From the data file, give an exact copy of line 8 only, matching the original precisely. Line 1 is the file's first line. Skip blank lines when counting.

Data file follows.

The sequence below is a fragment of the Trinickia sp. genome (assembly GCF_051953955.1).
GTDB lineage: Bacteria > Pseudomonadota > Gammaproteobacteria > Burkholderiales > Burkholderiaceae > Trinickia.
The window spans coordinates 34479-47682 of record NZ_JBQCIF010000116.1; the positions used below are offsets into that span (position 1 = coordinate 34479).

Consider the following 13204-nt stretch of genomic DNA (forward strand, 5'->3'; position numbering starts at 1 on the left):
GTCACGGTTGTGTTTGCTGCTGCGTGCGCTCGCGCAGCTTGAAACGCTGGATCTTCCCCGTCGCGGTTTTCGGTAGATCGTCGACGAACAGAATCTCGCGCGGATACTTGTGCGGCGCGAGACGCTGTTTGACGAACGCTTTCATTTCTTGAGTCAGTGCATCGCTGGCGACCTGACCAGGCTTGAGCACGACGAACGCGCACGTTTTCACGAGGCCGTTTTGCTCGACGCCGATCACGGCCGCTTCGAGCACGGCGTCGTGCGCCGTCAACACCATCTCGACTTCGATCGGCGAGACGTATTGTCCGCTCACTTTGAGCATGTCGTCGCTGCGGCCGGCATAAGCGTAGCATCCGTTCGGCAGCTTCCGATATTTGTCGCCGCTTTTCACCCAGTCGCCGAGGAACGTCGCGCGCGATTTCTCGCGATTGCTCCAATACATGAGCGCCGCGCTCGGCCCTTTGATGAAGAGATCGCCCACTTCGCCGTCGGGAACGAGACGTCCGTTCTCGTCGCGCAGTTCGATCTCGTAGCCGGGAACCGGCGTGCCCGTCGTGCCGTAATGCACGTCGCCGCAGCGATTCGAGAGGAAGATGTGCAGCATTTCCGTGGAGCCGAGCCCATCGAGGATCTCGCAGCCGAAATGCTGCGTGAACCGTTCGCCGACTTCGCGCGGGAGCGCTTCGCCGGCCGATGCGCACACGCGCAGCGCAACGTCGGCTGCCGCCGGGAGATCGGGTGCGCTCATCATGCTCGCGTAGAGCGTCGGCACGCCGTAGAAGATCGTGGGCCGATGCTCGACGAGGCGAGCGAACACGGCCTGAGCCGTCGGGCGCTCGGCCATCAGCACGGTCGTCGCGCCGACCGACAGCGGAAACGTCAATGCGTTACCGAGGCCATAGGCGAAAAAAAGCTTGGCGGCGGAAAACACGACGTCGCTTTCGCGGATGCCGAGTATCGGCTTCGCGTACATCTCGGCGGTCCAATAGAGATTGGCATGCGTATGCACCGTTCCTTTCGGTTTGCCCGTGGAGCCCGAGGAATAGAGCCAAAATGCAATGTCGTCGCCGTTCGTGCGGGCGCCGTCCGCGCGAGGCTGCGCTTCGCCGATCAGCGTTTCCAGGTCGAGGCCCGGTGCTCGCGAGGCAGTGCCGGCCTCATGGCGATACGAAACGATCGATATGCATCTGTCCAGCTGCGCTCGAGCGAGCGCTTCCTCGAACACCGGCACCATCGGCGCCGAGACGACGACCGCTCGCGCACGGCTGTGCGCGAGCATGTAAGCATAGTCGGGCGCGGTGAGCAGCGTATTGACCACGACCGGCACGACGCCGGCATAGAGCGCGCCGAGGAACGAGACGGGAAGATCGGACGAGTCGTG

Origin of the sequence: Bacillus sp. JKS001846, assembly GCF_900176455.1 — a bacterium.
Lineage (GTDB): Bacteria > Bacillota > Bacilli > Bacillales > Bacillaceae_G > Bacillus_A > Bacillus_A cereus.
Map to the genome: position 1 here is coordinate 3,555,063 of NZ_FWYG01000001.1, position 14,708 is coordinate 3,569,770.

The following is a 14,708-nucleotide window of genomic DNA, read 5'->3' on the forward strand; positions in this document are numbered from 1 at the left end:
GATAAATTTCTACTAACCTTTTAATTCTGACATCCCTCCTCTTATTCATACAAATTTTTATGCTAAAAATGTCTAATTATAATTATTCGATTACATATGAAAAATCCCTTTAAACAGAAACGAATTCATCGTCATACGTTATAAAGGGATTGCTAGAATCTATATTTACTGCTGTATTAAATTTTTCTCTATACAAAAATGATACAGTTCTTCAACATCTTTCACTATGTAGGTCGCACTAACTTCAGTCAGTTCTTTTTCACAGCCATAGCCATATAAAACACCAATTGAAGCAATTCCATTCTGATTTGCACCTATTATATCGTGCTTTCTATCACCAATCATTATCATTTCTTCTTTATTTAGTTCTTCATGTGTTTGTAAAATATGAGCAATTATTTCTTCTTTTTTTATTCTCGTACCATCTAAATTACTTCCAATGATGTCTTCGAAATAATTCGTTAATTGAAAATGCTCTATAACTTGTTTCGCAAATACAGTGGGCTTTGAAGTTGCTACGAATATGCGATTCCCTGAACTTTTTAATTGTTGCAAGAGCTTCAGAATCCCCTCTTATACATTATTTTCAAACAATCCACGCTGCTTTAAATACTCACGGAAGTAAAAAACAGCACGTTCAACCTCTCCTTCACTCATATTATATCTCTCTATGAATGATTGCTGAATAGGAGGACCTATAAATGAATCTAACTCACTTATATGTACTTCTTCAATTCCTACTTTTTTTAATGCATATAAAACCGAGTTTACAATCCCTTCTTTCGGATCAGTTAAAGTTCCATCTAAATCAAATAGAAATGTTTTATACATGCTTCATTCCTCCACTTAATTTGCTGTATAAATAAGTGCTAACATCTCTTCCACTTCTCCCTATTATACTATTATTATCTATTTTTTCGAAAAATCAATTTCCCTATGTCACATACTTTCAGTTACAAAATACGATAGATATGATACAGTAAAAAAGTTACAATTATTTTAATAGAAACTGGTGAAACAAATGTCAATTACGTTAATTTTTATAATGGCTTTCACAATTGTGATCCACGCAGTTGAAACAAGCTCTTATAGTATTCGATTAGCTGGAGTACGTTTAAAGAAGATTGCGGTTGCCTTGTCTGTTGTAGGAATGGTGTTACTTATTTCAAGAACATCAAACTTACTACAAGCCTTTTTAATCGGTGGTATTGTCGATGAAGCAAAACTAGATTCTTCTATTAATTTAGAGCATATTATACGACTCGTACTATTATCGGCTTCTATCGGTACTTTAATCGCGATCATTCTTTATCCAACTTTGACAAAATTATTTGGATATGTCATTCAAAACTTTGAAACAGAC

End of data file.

Map to the genome: position 1 here is coordinate 3,555,063 of NZ_FWYG01000001.1, position 14,708 is coordinate 3,569,770.